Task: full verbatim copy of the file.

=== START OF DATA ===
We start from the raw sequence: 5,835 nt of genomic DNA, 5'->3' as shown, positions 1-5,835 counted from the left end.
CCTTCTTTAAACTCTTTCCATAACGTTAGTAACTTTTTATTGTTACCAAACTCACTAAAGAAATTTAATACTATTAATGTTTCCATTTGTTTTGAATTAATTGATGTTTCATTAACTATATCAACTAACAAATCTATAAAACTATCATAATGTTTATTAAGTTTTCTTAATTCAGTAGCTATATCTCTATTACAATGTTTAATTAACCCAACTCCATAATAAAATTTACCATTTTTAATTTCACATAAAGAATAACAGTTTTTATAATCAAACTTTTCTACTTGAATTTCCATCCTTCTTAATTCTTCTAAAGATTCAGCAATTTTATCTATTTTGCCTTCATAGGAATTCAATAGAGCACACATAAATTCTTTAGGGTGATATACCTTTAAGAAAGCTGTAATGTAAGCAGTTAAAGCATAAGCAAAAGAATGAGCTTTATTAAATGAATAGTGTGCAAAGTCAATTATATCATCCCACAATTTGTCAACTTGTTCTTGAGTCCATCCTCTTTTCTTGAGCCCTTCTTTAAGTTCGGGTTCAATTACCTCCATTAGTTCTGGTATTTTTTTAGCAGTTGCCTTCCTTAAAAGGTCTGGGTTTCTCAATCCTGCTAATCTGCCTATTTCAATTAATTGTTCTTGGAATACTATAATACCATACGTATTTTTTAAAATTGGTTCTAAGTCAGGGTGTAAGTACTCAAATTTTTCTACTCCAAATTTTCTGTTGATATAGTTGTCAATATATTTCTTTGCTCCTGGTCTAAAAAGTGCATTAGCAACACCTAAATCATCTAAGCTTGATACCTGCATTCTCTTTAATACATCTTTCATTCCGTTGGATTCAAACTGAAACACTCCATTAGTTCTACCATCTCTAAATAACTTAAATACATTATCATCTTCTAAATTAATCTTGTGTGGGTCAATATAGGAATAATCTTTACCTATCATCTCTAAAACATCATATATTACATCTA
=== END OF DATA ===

We start from the raw sequence: 5,835 nt of genomic DNA, 5'->3' as shown, positions 1-5,835 counted from the left end.
CCTTCTTTAAACTCTTTCCATAACGTTAGTAACTTTTTATTGTTACCAAACTCACTAAAGAAATTTAATACTATTAATGTTTCCATTTGTTTTGAATTAATTGATGTTTCATTAACTATATCAACTAACAAATCTATAAAACTATCATAATGTTTATTAAGTTTTCTTAATTCAGTAGCTATATCTCTATTACAATGTTTAATTAACCCAACTCCATAATAAAATTTACCATTTTTAATTTCACATAAAGAATAACAGTTTTTATAATCAAACTTTTCTACTTGAATTTCCATCCTTCTTAATTCTTCTAAAGATTCAGCAATTTTATCTATTTTGCCTTCATAGGAATTCAATAGAGCACACATAAATTCTTTAGGGTGATATACCTTTAAGAAAGCTGTAATGTAAGCAGTTAAAGCATAAGCAAAAGAATGAGCTTTATTAAATGAATAGTGTGCAAAGTCAATTATATCATCCCACAATTTGTCAACTTGTTCTTGAGTCCATCCTCTTTTCTTGAGCCCTTCTTTAAGTTCGGGTTCAATTACCTCCATTAGTTCTGGTATTTTTTTAGCAGTTGCCTTCCTTAAAAGGTCTGGGTTTCTCAATCCTGCTAATCTGCCTATTTCAATTAATTGTTCTTGGAATACTATAATACCATACGTATTTTTTAAAATTGGTTCTAAGTCAGGGTGTAAGTACTCAAATTTTTCTACTCCAAATTTTCTGTTGATATAGTTGTCAATATATTTCTTTGCTCCTGGTCTAAAAAGTGCATTAGCAACACCTAAATCATCTAAGCTTGATACCTGCATTCTCTTTAATACATCTTTCATTCCGTTGGATTCAAACTGAAACACTCCATTAGTTCTACCATCTCTAAATAACTTAAATACATTATCATCTTCTAAATTAATCTTGTGTGGGTCAATATAGGAATAATCTTTACCTATCATCTCTAAAACATCATATATTACATCTA